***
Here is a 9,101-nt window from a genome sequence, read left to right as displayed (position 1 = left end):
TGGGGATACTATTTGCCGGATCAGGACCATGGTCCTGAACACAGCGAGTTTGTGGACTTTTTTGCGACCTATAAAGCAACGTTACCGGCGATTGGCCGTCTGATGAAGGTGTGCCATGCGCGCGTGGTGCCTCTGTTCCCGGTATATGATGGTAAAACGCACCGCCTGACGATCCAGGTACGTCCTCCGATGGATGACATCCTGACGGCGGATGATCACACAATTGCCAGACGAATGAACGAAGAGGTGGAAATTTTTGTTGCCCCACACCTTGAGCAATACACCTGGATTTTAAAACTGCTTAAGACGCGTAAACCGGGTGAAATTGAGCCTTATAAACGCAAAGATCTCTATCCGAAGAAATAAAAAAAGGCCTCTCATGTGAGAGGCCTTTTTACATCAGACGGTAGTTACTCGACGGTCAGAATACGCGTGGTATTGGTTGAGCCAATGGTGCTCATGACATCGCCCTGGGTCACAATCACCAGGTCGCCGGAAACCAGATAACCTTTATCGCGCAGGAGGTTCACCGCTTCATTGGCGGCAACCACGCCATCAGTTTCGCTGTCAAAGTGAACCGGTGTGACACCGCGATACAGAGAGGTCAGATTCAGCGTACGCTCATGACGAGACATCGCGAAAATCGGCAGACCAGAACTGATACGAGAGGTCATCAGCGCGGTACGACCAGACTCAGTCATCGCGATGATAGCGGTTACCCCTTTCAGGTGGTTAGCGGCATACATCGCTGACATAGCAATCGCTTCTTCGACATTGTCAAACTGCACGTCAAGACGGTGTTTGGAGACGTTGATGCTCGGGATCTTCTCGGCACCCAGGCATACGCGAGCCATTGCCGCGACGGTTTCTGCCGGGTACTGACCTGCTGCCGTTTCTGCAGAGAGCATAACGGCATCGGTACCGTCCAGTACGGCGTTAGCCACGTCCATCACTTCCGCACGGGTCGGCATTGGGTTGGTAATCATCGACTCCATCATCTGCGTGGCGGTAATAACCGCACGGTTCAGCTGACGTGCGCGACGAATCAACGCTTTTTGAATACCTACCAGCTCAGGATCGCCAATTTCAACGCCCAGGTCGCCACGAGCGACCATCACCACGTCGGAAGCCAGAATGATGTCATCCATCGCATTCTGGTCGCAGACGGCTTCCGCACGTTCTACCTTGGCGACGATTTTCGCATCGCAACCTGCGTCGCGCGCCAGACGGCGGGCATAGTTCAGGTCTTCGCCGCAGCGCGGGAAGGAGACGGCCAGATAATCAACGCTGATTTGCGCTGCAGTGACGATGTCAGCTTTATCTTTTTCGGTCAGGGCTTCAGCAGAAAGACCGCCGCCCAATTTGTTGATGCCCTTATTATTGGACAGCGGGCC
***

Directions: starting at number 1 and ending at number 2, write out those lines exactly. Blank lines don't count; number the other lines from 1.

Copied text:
Here is a 9,101-nt window from a genome sequence, read left to right as displayed (position 1 = left end):
TGGGGATACTATTTGCCGGATCAGGACCATGGTCCTGAACACAGCGAGTTTGTGGACTTTTTTGCGACCTATAAAGCAACGTTACCGGCGATTGGCCGTCTGATGAAGGTGTGCCATGCGCGCGTGGTGCCTCTGTTCCCGGTATATGATGGTAAAACGCACCGCCTGACGATCCAGGTACGTCCTCCGATGGATGACATCCTGACGGCGGATGATCACACAATTGCCAGACGAATGAACGAAGAGGTGGAAATTTTTGTTGCCCCACACCTTGAGCAATACACCTGGATTTTAAAACTGCTTAAGACGCGTAAACCGGGTGAAATTGAGCCTTATAAACGCAAAGATCTCTATCCGAAGAAATAAAAAAAGGCCTCTCATGTGAGAGGCCTTTTTACATCAGACGGTAGTTACTCGACGGTCAGAATACGCGTGGTATTGGTTGAGCCAATGGTGCTCATGACATCGCCCTGGGTCACAATCACCAGGTCGCCGGAAACCAGATAACCTTTATCGCGCAGGAGGTTCACCGCTTCATTGGCGGCAACCACGCCATCAGTTTCGCTGTCAAAGTGAACCGGTGTGACACCGCGATACAGAGAGGTCAGATTCAGCGTACGCTCATGACGAGACATCGCGAAAATCGGCAGACCAGAACTGATACGAGAGGTCATCAGCGCGGTACGACCAGACTCAGTCATCGCGATGATAGCGGTTACCCCTTTCAGGTGGTTAGCGGCATACATCGCTGACATAGCAATCGCTTCTTCGACATTGTCAAACTGCACGTCAAGACGGTGTTTGGAGACGTTGATGCTCGGGATCTTCTCGGCACCCAGGCATACGCGAGCCATTGCCGCGACGGTTTCTGCCGGGTACTGACCTGCTGCCGTTTCTGCAGAGAGCATAACGGCATCGGTACCGTCCAGTACGGCGTTAGCCACGTCCATCACTTCCGCACGGGTCGGCATTGGGTTGGTAATCATCGACTCCATCATCTGCGTGGCGGTAATAACCGCACGGTTCAGCTGACGTGCGCGACGAATCAACGCTTTTTGAATACCTACCAGCTCAGGATCGCCAATTTCAACGCCCAGGTCGCCACGAGCGACCATCACCACGTCGGAAGCCAGAATGATGTCATCCATCGCATTCTGGTCGCAGACGGCTTCCGCACGTTCTACCTTGGCGACGATTTTCGCATCGCAACCTGCGTCGCGCGCCAGACGGCGGGCATAGTTCAGGTCTTCGCCGCAGCGCGGGAAGGAGACGGCCAGATAATCAACGCTGATTTGCGCTGCAGTGACGATGTCAGCTTTATCTTTTTCGGTCAGGGCTTCAGCAGAAAGACCGCCGCCCAATTTGTTGATGCCCTTATTATTGGACAGCGGGCC